Manage the Multi-Platform Dilemma With Fewer and Better Communication Tools


In a recent survey from Bain & Company, more than 9 in 10 healthcare provider executives said they expected to invest in new software over the next year, with nearly a third of them marking clinical communications as a top-5 priority.

That’s great, right? Isn’t more communication a good thing?

Well, maybe not. If that spending goes toward multiple single-function platforms, it could be leading to what’s known as the “multi-platform dilemma.” This is when redundant solutions overcrowd and overcomplicate, causing financial waste, workflow inefficiencies, compatibility problems, and frustrated staff.

With communication platforms so entrenched in today’s healthcare facilities—and more spending on the way—it’s critical for leaders to preempt platform overload and make the best use of their tech investments. And our latest eBook explores how.

Download it for free on our resources page. In the meantime, here’s a five-minute recap:

Too Many Platforms, Too Many Problems

Often, platform overload starts insidiously when hospitals take an incremental approach to communications—such as giving physicians one platform to use and nurses another. Facilities can also create platform overload when they buy additional tools to fill functionality gaps in existing equipment.

Another common cause of the multi-platform dilemma occurs from using tools built into the EHR, such as chat and alarm management. Given the massive investment in EHRs, organizations can sometimes feel obliged to use these features in an effort to squeeze out every dollar of their investment, even if those tools don’t fit into existing workflows.

But no matter the cause, too many platforms can lead to big challenges—notably, fractured workflows, inefficiencies, and potential patient safety risks from having to toggle between solutions repeatedly and potentially missing communications. Operational costs are also a concern, even in unexpected ways: For example, health systems can waste budget just to support software for redundant or unnecessary solutions, such as middleware for alerts and pagers.

What Makes a Good Communication Platform?

A high-value communication platform should account for diverse workflow needs in a multi-purpose package. Here’s what to look for:

  • Consolidated access that enables clinical and non-clinical staff to use a shared solution.
  • An easy-find directory that makes all users searchable across multiple filters such as role, name, or location.
  • Seamless functioning that supports workflow compatibility across existing processes and needs.
  • Format flexibility that enables senders to customize the type of communication to the need—such as text for one-off questions, group chatting for collaboration, phone for complex issues, alerting for group notifications, and enunciated voice for hands-free situations.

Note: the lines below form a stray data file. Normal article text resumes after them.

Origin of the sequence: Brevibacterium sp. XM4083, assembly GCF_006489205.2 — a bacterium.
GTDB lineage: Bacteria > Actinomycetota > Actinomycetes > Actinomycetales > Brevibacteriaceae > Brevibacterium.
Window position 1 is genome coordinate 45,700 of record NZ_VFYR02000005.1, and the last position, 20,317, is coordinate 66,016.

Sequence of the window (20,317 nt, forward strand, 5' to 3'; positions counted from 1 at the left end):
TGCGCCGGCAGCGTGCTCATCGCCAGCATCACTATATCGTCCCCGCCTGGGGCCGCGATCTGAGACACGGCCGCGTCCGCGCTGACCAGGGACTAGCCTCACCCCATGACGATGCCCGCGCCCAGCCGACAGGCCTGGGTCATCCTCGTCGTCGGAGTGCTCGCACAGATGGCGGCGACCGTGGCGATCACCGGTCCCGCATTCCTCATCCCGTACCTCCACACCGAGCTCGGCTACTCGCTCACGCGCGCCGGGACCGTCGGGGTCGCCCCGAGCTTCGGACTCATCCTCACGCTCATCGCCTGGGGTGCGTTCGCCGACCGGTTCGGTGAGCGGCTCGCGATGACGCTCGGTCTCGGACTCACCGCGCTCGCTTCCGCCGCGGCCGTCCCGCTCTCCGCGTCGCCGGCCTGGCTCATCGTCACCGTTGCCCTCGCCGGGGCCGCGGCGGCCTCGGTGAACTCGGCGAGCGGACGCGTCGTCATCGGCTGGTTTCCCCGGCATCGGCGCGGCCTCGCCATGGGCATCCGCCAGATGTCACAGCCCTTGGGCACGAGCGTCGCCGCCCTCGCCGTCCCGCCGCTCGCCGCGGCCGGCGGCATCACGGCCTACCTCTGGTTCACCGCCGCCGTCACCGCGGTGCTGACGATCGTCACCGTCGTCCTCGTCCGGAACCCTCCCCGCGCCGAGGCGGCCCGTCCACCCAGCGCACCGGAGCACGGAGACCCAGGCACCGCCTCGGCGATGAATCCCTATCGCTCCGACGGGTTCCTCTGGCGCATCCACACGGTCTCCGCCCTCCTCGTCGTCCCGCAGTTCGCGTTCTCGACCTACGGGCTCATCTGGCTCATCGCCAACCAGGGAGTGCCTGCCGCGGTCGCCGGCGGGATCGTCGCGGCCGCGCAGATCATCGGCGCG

How to Consolidate Tools and Maximize Investments

Ideally, your hardware should be able to support multiple features and applications for optimal efficiency. It should also account for the ability to add other use cases in the future.

But even if the ultimate approach isn’t exclusively a single-platform one, you can still push toward a multi-purpose strategy by driving most communication needs through a dominant platform and using any other tools sparingly.

As you evaluate potential consolidation opportunities, consider the following best practices:

  • Ensure that as many users as possible have access to the platform in the format that matches their needs.
  • Map the most important uses to the preferred communication platform and get users aligned on when to use different formats.
  • Prioritize ease of use and integration with other key solutions, such as nurse call, bedside telemetry, and scheduling platforms.
  • Monitor the volume of infrastructure investments to keep platform-to-platform switching to a minimum.
  • Create a strong process to help users stay informed about the expectations for each communication format and which platform or device to use and when.

Less Can Be More—Much More

With digital transformation ongoing, healthcare facilities have found themselves navigating an innovative and growing ecosystem of communication tools. But as these technologies overcrowd and overcomplicate clinical workflows, leaders should seriously consider consolidation for its many potential benefits across user satisfaction, care quality, and the bottom line.

If you’re looking to start that journey toward a multi-purpose approach, reach out to see how our solution can help your organization achieve consolidation with less hassle and cost.

There’s more to learn! This was just a preview of our newest eBook. Get the full resource here.

Annabaker Garber, RN, PhD, Chief Clinical Officer


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